When searching for barista jobs, sometimes cold calling by dropping into cafes and restaurants handing out your resume is a good idea. Here are some important things you should know before cold calling.
Don’t drop in during peak service periods
In cafes, there is a natural ebb and flow to service. There are busy periods and quiet periods. You don’t want to drop in when the cafe is at its busiest. No one will have time to talk to you. The best time to visit is usually after the morning rush before lunch service at around 11 AM or after lunch service and the afternoon rush at around 3:30 to 4 PM.
Do some research
Do some research prior to the day you’re going to hit the streets. Write up a list of cafes you would like to work at and be focused on just those select few, rather than just dropping in on 20 random cafes.
Strike up a conversation
Get a general vibe of the cafe and see if you think you’d be a good fit. Approach the barista and strike up a conversation about coffee and see if they are looking for more staff. If they are, ask if the manager is available. It’s better to speak to the manager and hand them your resume than to the barista. After all, the manager is usually responsible for HR decisions.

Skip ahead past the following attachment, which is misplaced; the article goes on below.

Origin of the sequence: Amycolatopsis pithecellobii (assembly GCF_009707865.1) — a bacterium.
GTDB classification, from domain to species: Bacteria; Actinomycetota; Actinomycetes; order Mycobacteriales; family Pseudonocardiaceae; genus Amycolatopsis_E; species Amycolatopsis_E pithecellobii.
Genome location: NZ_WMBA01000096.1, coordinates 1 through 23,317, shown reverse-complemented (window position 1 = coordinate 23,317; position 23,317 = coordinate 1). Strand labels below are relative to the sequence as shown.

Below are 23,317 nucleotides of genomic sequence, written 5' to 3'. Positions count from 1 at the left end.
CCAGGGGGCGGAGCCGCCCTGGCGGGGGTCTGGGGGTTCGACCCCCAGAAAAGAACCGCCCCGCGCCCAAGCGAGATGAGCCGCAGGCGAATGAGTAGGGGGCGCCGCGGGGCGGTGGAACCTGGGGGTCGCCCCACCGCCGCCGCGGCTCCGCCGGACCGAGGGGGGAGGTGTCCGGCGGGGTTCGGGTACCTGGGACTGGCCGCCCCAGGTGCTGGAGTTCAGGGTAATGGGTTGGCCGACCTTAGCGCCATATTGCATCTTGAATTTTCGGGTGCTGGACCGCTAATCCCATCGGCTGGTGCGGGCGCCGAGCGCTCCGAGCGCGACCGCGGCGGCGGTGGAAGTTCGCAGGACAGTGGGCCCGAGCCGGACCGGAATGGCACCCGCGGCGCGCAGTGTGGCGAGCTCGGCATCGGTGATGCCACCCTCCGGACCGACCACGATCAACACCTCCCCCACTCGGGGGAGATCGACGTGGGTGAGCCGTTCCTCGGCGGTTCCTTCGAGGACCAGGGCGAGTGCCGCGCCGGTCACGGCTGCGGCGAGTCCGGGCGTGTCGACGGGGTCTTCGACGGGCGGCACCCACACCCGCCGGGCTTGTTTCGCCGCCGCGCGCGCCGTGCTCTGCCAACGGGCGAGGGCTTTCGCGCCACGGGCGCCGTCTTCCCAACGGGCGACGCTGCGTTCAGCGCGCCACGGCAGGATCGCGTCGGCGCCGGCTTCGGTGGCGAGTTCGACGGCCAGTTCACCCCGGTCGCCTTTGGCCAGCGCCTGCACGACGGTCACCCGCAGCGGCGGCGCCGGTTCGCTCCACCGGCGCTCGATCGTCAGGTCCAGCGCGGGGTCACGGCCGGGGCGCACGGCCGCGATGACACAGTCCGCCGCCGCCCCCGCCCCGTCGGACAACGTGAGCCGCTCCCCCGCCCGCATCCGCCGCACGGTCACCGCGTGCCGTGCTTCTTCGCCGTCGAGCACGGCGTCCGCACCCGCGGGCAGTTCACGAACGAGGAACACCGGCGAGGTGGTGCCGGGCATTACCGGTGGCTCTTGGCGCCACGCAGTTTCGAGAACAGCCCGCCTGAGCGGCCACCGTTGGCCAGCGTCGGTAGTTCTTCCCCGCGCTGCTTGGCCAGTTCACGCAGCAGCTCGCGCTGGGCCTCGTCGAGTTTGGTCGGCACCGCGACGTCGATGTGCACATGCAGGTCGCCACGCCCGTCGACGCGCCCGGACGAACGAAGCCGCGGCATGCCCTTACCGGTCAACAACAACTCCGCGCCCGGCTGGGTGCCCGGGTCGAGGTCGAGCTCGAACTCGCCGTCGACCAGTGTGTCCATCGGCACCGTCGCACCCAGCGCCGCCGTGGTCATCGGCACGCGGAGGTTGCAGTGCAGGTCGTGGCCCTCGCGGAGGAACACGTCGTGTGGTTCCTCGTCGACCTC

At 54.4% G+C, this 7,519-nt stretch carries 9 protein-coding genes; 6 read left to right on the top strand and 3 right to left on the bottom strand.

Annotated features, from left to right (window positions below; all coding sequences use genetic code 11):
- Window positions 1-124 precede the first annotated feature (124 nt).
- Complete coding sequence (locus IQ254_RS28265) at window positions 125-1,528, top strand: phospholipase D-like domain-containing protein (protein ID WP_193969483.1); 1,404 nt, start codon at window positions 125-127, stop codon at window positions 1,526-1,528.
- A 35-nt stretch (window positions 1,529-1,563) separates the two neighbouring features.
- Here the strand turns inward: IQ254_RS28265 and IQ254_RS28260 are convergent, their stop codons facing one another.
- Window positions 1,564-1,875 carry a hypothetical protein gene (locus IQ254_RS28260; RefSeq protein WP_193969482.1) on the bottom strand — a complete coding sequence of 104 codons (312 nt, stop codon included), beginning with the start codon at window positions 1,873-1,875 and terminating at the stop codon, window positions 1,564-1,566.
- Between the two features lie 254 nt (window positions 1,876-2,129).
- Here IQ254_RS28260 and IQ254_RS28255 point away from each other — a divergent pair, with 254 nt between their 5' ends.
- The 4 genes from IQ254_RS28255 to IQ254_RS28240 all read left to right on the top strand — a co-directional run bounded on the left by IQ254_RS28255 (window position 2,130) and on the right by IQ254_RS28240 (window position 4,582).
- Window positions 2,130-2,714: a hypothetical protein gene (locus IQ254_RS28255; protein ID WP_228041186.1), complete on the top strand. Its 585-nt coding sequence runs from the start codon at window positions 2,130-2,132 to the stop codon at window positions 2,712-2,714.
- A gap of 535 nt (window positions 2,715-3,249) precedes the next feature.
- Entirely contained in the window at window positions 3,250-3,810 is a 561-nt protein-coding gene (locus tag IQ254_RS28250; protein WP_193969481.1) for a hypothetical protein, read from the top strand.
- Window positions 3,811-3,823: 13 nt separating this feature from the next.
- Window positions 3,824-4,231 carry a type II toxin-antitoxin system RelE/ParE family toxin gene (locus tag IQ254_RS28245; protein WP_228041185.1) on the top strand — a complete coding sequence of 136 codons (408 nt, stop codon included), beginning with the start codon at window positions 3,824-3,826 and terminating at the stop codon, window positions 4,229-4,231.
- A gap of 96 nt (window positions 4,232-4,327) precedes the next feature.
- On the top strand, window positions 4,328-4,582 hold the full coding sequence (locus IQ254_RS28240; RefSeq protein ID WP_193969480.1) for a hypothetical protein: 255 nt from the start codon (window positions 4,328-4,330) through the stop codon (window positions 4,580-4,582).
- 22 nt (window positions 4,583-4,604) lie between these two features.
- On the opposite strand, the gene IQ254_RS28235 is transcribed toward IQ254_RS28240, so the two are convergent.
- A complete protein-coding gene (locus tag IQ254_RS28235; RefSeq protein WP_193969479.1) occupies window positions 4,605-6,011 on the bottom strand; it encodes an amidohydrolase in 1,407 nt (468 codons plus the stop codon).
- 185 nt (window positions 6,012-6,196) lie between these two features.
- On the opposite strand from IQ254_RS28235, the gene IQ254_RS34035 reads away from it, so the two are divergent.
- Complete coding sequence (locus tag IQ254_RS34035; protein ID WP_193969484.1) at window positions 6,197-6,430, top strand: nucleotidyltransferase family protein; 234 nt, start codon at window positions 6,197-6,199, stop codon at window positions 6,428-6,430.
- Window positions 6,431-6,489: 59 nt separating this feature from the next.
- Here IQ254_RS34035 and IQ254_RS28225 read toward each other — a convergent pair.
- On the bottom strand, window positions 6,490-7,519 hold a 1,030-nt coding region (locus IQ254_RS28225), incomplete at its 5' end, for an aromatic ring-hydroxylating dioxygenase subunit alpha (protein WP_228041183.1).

When handing over your resume, how it is presented is incredibly important. As a hiring manager, I’ve received countless resumes that were doggy eared or even worse, crumpled. The resume is an extension of who you are.
Speaking of presentation, also pay attention to how you are dressed and your personal grooming. You should be pounding the pavement with your best foot forward. Wear neat but comfortable clothing. You don’t want to be over or underdressed for an establishment. Black jeans free of holes, an ironed collared shirt, and black shoes should do the trick.
Finally, be prepared to jump behind the coffee machine to demonstrate your coffee making skills. You don’t need to be a superstar with swan pouring latte art ability. Most cafes just want to see some basic coffee making skills and how you handle yourself behind the machine.
It’s always a good idea to ask the barista on the bar about any recipes they use such as suggested doses, yields (which volumetric button is programmed), and extraction time.